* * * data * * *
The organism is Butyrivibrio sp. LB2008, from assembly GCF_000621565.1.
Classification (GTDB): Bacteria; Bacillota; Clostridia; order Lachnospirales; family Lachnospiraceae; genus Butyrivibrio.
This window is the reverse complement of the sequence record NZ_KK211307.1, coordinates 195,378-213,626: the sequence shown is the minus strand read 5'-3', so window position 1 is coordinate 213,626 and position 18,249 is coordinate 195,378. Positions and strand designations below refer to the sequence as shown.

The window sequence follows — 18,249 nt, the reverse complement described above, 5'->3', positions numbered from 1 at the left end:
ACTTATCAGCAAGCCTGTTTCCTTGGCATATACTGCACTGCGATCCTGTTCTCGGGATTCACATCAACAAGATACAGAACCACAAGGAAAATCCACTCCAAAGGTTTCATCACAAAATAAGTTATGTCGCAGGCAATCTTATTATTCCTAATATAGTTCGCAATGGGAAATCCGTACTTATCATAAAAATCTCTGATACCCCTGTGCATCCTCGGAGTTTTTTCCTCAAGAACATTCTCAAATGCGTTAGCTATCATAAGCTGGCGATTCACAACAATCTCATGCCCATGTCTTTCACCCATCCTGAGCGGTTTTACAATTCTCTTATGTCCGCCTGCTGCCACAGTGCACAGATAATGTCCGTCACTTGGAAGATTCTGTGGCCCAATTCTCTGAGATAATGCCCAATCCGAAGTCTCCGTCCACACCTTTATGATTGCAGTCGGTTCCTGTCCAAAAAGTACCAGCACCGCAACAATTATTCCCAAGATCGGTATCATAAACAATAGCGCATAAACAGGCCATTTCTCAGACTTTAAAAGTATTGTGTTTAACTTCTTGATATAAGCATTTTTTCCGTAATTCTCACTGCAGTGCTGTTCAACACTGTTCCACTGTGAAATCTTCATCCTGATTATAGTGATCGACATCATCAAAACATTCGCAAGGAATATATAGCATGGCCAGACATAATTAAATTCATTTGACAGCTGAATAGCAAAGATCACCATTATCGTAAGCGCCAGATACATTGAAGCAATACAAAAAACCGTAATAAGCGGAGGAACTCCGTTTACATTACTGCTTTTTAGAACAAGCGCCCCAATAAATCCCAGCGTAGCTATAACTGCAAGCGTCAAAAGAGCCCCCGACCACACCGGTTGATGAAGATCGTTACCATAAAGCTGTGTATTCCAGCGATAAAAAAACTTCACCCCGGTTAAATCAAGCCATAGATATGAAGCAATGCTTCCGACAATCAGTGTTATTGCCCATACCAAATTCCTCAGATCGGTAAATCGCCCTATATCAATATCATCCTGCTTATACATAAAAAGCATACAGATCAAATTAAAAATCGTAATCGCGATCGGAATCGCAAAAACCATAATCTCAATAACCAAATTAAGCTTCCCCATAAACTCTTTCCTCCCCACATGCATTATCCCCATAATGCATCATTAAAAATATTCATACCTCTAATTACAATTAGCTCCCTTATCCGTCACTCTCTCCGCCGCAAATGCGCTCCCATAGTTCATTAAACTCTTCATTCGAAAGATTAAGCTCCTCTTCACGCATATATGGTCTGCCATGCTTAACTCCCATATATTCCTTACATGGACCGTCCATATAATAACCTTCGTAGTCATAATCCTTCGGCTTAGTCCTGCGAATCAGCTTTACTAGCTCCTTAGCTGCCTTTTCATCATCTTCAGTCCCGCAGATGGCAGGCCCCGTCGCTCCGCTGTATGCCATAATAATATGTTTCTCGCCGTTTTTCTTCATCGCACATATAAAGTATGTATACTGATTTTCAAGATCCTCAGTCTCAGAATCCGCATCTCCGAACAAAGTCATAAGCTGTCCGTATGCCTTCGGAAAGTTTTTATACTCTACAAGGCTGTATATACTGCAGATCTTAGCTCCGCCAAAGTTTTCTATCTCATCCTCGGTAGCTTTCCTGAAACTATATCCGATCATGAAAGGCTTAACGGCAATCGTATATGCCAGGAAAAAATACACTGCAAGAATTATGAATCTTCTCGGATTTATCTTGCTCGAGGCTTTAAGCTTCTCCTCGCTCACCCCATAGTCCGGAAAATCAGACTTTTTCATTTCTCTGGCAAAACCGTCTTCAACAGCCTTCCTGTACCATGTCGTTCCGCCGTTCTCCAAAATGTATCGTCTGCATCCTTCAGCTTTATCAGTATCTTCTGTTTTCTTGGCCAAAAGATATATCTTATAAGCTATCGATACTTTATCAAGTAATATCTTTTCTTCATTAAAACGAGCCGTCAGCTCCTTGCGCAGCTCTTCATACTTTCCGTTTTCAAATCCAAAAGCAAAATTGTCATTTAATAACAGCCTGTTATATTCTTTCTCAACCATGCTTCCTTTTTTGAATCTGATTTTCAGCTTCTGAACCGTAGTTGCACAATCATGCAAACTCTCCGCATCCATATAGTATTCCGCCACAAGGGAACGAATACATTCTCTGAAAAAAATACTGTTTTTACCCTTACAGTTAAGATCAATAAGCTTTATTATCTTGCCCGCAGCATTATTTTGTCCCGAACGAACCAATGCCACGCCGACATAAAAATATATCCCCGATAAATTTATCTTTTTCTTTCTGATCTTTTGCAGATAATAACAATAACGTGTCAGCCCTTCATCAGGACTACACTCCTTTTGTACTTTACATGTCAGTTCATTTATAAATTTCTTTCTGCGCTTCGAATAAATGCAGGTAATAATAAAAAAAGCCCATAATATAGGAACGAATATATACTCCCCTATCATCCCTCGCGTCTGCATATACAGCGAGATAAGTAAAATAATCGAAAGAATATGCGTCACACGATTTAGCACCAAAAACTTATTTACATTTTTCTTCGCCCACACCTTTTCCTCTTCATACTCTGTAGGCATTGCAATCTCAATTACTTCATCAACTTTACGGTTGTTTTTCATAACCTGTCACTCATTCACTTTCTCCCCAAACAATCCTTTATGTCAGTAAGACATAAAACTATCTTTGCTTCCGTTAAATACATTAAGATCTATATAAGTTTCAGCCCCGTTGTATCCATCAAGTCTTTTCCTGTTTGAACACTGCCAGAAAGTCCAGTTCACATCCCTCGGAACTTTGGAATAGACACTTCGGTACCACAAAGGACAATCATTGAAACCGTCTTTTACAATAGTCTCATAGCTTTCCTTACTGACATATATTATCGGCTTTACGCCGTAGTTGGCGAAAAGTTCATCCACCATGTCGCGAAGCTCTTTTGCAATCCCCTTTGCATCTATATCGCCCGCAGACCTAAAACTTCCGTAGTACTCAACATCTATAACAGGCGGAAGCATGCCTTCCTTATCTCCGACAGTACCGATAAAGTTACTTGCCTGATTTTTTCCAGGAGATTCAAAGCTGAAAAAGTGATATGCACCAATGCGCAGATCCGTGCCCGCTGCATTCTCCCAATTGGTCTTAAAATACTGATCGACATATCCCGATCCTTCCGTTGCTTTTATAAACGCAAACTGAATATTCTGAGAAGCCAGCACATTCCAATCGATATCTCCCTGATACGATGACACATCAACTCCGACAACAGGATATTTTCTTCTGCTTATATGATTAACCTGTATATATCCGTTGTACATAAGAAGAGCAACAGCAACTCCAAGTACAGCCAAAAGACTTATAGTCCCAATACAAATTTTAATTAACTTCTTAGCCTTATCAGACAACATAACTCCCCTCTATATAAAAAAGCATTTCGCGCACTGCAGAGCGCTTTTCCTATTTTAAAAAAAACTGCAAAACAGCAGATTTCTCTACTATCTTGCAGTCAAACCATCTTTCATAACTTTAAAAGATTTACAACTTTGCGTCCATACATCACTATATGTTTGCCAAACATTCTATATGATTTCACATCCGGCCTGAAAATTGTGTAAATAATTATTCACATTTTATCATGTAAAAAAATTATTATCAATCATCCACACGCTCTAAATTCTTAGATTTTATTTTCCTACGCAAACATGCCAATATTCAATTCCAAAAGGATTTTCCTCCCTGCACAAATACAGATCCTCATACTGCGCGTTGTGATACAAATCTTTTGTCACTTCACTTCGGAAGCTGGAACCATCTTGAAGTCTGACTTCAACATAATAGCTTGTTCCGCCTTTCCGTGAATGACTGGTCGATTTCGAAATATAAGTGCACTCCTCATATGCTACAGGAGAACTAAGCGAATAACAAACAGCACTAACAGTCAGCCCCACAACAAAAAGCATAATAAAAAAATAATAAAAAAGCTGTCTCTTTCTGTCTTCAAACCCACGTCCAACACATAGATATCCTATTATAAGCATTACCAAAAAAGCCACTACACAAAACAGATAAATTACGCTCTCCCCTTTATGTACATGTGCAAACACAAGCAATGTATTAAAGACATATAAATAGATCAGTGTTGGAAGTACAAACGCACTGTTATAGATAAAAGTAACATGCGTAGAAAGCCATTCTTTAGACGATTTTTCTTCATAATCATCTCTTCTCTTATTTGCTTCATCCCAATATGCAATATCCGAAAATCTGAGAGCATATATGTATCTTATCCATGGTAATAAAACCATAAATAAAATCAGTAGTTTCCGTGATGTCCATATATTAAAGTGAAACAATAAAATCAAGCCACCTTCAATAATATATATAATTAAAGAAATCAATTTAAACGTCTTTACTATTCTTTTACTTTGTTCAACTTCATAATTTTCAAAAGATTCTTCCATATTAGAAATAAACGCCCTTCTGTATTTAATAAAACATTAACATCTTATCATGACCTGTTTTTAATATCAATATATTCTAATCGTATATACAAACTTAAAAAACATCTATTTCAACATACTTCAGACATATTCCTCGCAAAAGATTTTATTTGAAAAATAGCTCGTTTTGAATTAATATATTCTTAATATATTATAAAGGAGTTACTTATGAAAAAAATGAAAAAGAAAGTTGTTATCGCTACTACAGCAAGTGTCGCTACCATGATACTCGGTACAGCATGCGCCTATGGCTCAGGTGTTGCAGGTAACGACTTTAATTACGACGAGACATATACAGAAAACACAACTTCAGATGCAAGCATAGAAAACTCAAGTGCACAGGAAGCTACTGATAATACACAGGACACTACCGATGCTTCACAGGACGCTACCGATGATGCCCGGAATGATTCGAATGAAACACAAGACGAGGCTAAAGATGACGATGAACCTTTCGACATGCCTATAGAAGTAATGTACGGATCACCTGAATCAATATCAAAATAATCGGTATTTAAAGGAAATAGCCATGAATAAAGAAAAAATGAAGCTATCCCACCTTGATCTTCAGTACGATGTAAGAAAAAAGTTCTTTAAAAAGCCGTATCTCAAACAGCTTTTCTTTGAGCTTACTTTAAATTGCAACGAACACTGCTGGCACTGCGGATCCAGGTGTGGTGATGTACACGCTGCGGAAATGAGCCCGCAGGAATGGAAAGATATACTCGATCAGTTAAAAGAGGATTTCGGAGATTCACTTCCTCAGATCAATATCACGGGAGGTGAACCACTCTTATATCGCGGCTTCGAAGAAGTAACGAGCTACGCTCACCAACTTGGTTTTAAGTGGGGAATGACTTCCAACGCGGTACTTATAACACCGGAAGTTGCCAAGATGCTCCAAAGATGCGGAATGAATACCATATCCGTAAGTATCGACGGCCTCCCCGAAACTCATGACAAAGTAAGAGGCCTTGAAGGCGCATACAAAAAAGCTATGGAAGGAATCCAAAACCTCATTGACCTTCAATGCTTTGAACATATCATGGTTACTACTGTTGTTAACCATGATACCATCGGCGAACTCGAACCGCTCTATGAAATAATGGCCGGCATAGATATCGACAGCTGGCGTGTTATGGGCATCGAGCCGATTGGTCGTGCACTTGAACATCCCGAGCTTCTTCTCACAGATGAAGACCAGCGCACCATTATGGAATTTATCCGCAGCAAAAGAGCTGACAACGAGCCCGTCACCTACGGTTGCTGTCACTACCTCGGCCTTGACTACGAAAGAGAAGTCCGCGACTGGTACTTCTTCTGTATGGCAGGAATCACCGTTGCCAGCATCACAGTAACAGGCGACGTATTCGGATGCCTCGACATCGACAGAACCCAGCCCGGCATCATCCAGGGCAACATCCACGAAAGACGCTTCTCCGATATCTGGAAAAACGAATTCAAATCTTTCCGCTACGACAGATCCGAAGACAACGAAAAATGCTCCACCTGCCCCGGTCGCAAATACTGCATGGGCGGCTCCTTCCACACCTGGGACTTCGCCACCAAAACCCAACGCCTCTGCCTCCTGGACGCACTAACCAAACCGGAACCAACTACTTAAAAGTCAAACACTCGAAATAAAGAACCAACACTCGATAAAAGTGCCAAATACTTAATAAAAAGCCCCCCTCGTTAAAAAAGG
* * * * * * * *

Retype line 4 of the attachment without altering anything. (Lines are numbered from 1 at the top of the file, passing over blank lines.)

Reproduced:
The window sequence follows — 18,249 nt, the reverse complement described above, 5'->3', positions numbered from 1 at the left end: